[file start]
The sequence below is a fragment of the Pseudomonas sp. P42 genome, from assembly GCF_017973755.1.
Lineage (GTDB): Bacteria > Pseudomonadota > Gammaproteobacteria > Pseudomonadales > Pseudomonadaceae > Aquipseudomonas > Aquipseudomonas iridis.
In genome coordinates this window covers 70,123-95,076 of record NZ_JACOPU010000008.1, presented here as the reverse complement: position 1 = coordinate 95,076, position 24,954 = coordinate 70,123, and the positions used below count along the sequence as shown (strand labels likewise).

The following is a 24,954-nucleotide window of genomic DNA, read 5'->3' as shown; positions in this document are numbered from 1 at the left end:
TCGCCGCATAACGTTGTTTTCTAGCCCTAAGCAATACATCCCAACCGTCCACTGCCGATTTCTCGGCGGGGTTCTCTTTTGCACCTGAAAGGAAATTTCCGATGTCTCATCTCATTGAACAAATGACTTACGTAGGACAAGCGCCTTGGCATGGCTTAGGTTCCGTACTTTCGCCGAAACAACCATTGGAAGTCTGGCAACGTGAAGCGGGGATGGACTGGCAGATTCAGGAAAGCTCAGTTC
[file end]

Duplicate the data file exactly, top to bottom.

The sequence below is a fragment of the Pseudomonas sp. P42 genome, from assembly GCF_017973755.1.
Lineage (GTDB): Bacteria > Pseudomonadota > Gammaproteobacteria > Pseudomonadales > Pseudomonadaceae > Aquipseudomonas > Aquipseudomonas iridis.
In genome coordinates this window covers 70,123-95,076 of record NZ_JACOPU010000008.1, presented here as the reverse complement: position 1 = coordinate 95,076, position 24,954 = coordinate 70,123, and the positions used below count along the sequence as shown (strand labels likewise).

The following is a 24,954-nucleotide window of genomic DNA, read 5'->3' as shown; positions in this document are numbered from 1 at the left end:
TCGCCGCATAACGTTGTTTTCTAGCCCTAAGCAATACATCCCAACCGTCCACTGCCGATTTCTCGGCGGGGTTCTCTTTTGCACCTGAAAGGAAATTTCCGATGTCTCATCTCATTGAACAAATGACTTACGTAGGACAAGCGCCTTGGCATGGCTTAGGTTCCGTACTTTCGCCGAAACAACCATTGGAAGTCTGGCAACGTGAAGCGGGGATGGACTGGCAGATTCAGGAAAGCTCAGTTC